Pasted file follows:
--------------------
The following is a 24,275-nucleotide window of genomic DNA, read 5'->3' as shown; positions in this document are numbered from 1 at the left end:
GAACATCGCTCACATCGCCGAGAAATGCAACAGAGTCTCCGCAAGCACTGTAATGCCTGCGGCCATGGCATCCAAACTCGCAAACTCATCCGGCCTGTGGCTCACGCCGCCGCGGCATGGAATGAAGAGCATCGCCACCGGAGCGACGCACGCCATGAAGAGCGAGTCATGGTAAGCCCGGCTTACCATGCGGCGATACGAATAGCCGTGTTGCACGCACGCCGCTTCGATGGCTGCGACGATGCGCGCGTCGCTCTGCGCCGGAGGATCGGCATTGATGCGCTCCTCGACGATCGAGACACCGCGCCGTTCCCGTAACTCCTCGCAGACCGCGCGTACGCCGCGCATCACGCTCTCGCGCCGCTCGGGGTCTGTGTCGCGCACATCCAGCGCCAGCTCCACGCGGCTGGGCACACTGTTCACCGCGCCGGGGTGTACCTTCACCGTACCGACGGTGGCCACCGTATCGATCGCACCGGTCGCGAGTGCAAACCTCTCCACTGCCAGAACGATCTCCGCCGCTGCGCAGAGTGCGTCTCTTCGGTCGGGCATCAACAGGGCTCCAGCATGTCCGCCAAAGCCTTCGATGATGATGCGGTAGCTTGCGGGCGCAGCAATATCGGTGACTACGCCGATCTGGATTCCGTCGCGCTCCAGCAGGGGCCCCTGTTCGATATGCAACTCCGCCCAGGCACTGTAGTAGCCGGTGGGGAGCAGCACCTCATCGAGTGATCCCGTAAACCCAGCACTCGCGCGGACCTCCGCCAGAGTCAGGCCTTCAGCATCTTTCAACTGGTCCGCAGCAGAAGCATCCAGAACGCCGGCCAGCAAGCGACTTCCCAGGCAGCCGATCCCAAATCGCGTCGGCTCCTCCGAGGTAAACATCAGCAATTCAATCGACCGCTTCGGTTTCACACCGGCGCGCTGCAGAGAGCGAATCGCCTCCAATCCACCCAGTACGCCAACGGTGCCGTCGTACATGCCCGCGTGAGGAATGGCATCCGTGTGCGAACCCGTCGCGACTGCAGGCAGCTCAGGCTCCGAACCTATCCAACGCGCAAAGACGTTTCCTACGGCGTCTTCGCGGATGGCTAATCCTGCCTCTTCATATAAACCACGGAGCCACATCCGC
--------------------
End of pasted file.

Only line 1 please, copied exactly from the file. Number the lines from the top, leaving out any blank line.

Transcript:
The following is a 24,275-nucleotide window of genomic DNA, read 5'->3' as shown; positions in this document are numbered from 1 at the left end: